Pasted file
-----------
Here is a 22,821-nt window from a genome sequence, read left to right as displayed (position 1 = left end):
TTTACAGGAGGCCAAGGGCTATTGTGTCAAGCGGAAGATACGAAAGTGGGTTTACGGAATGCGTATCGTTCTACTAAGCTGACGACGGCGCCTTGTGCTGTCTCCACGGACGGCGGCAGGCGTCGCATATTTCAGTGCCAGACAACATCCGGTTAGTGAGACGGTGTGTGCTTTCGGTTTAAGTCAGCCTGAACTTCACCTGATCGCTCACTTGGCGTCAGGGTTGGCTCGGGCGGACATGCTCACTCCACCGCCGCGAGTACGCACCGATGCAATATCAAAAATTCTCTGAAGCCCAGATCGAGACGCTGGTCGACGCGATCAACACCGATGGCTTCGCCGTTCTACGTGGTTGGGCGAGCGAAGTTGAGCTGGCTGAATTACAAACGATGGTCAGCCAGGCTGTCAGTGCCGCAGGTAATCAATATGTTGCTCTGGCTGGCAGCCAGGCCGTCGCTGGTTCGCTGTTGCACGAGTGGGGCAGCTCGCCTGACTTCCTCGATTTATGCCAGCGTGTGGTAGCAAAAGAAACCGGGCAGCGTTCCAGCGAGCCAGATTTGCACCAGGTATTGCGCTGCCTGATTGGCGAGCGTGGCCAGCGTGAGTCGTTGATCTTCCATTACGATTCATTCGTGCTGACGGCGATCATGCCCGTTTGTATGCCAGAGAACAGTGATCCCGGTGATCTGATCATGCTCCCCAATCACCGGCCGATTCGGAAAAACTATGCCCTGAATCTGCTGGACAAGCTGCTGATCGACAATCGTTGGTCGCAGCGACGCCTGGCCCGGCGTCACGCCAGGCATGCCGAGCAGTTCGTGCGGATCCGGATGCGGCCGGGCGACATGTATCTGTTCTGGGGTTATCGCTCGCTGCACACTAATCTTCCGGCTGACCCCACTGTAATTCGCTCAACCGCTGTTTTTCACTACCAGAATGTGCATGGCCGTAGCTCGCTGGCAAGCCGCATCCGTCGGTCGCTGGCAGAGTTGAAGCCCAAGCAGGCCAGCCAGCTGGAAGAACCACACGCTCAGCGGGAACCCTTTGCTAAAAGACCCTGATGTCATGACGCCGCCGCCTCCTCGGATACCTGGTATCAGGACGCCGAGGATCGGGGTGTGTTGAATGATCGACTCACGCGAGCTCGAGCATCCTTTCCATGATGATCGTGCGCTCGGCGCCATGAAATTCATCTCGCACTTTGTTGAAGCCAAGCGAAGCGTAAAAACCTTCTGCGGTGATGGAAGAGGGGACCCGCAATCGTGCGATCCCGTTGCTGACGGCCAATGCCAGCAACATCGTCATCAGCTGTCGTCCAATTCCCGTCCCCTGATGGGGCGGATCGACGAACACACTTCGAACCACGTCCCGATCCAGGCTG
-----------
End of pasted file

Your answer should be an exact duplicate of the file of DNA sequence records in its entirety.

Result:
Here is a 22,821-nt window from a genome sequence, read left to right as displayed (position 1 = left end):
TTTACAGGAGGCCAAGGGCTATTGTGTCAAGCGGAAGATACGAAAGTGGGTTTACGGAATGCGTATCGTTCTACTAAGCTGACGACGGCGCCTTGTGCTGTCTCCACGGACGGCGGCAGGCGTCGCATATTTCAGTGCCAGACAACATCCGGTTAGTGAGACGGTGTGTGCTTTCGGTTTAAGTCAGCCTGAACTTCACCTGATCGCTCACTTGGCGTCAGGGTTGGCTCGGGCGGACATGCTCACTCCACCGCCGCGAGTACGCACCGATGCAATATCAAAAATTCTCTGAAGCCCAGATCGAGACGCTGGTCGACGCGATCAACACCGATGGCTTCGCCGTTCTACGTGGTTGGGCGAGCGAAGTTGAGCTGGCTGAATTACAAACGATGGTCAGCCAGGCTGTCAGTGCCGCAGGTAATCAATATGTTGCTCTGGCTGGCAGCCAGGCCGTCGCTGGTTCGCTGTTGCACGAGTGGGGCAGCTCGCCTGACTTCCTCGATTTATGCCAGCGTGTGGTAGCAAAAGAAACCGGGCAGCGTTCCAGCGAGCCAGATTTGCACCAGGTATTGCGCTGCCTGATTGGCGAGCGTGGCCAGCGTGAGTCGTTGATCTTCCATTACGATTCATTCGTGCTGACGGCGATCATGCCCGTTTGTATGCCAGAGAACAGTGATCCCGGTGATCTGATCATGCTCCCCAATCACCGGCCGATTCGGAAAAACTATGCCCTGAATCTGCTGGACAAGCTGCTGATCGACAATCGTTGGTCGCAGCGACGCCTGGCCCGGCGTCACGCCAGGCATGCCGAGCAGTTCGTGCGGATCCGGATGCGGCCGGGCGACATGTATCTGTTCTGGGGTTATCGCTCGCTGCACACTAATCTTCCGGCTGACCCCACTGTAATTCGCTCAACCGCTGTTTTTCACTACCAGAATGTGCATGGCCGTAGCTCGCTGGCAAGCCGCATCCGTCGGTCGCTGGCAGAGTTGAAGCCCAAGCAGGCCAGCCAGCTGGAAGAACCACACGCTCAGCGGGAACCCTTTGCTAAAAGACCCTGATGTCATGACGCCGCCGCCTCCTCGGATACCTGGTATCAGGACGCCGAGGATCGGGGTGTGTTGAATGATCGACTCACGCGAGCTCGAGCATCCTTTCCATGATGATCGTGCGCTCGGCGCCATGAAATTCATCTCGCACTTTGTTGAAGCCAAGCGAAGCGTAAAAACCTTCTGCGGTGATGGAAGAGGGGACCCGCAATCGTGCGATCCCGTTGCTGACGGCCAATGCCAGCAACATCGTCATCAGCTGTCGTCCAATTCCCGTCCCCTGATGGGGCGGATCGACGAACACACTTCGAACCACGTCCCGATCCAGGCTG